Charles Salvagio

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Charles B. Salvagio (born December 13, 1953 in Birmingham; died November 20, 2020) was a criminal defense attorney.

Salvagio grew up in western Birmingham and was expelled from high school. He worked at Bruno's supermarket as a bag boy, sold vacuum cleaners, and spent some time as a disc jockey at WSGN-AM before earning his general equivalence diploma. He was accepted into Harvard University, but was unable to afford tuition. Instead he enrolled at Birmingham-Southern College, completing a bachelor's degree in business and finance. He worked as a computer systems analyst of Jefferson County and married hiw wife, Gina in 1991.

He decided to pursue a career in law in the early 1990s and enrolled in evening classes at the Birmingham School of Law and became interested in criminal defense. While preparing for the bar exam he attended numerous criminal trials and paid close attention to O. J. Simpson trial. He completed his degree and passed the bar in 1996.

Salvagio was one of the first attorneys to advertise by billboard. His first ad, on I-20/59 near Arkadelphia Road, required special approval from the Alabama State Bar, resulting in the standard disclaimer that still appears on advertisements for legal services. His offices were located on the ground floor of the 22nd Street Parking Deck at 2242 9th Avenue North.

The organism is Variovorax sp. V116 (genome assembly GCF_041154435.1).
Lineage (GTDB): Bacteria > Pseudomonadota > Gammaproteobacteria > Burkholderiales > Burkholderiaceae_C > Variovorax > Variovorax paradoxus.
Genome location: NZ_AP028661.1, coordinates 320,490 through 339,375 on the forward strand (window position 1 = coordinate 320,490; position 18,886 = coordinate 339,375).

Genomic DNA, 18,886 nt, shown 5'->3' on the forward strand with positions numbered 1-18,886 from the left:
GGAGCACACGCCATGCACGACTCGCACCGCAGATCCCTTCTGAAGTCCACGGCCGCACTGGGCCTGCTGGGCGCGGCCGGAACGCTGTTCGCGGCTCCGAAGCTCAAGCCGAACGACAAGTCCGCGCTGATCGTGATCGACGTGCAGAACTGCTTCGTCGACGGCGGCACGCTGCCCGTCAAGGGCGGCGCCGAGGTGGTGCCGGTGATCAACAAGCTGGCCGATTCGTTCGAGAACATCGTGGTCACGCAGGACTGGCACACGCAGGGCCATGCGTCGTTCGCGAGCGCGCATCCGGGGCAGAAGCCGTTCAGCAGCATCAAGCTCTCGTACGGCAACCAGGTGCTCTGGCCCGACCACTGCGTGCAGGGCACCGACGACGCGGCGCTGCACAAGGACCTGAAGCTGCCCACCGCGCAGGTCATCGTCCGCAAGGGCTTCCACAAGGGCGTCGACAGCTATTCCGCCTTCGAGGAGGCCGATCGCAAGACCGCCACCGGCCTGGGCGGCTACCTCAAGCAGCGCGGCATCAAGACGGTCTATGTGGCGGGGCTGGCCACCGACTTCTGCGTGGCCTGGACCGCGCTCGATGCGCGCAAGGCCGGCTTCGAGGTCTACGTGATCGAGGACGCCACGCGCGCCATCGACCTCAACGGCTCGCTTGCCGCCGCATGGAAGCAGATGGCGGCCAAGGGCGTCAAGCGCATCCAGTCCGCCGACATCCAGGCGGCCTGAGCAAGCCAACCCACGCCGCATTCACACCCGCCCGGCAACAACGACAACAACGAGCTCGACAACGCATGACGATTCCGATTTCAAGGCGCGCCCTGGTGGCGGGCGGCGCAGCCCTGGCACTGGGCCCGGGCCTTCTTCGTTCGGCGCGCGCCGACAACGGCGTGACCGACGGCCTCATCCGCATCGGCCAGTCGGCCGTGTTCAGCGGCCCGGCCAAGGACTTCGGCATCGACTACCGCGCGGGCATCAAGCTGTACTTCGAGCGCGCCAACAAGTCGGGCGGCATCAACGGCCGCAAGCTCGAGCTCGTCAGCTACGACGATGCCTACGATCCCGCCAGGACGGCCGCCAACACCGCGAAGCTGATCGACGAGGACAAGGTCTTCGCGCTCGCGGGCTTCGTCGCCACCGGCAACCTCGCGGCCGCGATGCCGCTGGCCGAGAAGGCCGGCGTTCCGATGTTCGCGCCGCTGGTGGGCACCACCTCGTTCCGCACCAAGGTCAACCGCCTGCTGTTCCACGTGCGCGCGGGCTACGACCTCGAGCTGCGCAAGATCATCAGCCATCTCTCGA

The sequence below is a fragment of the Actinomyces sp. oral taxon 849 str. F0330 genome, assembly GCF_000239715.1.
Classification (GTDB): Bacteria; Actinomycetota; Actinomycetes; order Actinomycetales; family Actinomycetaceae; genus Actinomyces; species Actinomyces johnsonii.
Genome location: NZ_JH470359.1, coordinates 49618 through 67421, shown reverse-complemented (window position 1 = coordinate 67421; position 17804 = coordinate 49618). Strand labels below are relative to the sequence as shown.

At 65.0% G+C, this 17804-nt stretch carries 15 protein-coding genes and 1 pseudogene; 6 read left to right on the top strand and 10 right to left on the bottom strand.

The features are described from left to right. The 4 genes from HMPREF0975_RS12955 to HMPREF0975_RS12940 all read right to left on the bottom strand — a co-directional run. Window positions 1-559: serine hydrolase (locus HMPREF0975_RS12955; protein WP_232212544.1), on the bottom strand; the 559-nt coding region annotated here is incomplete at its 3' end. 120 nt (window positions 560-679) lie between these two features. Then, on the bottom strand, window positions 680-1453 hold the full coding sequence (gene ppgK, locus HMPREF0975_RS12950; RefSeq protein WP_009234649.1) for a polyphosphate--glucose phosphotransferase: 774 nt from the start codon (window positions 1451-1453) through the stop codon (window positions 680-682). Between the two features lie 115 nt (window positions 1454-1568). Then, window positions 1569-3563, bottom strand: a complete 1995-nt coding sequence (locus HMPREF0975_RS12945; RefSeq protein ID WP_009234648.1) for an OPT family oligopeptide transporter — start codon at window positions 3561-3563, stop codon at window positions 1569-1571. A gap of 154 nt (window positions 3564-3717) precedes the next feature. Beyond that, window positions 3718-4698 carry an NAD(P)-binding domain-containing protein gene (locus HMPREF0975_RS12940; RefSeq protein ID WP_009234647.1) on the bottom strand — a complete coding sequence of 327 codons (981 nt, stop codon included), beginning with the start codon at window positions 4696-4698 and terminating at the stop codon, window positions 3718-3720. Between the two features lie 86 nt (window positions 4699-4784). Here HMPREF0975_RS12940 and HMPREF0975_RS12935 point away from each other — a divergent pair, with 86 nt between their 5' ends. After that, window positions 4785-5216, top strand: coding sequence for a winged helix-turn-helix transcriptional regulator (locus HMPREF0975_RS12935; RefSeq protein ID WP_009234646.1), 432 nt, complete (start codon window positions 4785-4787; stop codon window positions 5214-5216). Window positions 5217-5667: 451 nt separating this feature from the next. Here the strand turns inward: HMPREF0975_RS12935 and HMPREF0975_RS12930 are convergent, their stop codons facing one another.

Because he grew up more or less on the streets himself, Salvagio identified with many of his clients, and was eager to pour himself into cases he believed in. He typically turned down requests to defend accused child or animal abusers. He did represent several defendants in murder cases, including Marcus Jemison, accused of killing Jeremy Williamson, Charleston Wells, accused of murdering Mike Gilotti, and Erron Brown, who was charged in the 2018 Riverchase Galleria shooting.

In 2017 Judge Tracie Todd held Salvagio in contempt for contacting witnesses contrary to her orders. The Alabama Court of Criminal Appeals granted him a rehearing on the charge, which was never conducted.

Salvagio fell ill in autumn 2020. He tested negative for COVID-19 and did not seek medical treatment. His wife found him unresponsive at home. An autopsy was ordered to determine his cause of death. He was survived by his wife, Gina, and two children: Sal and Gabriela. He was buried at Elmwood Cemetery.

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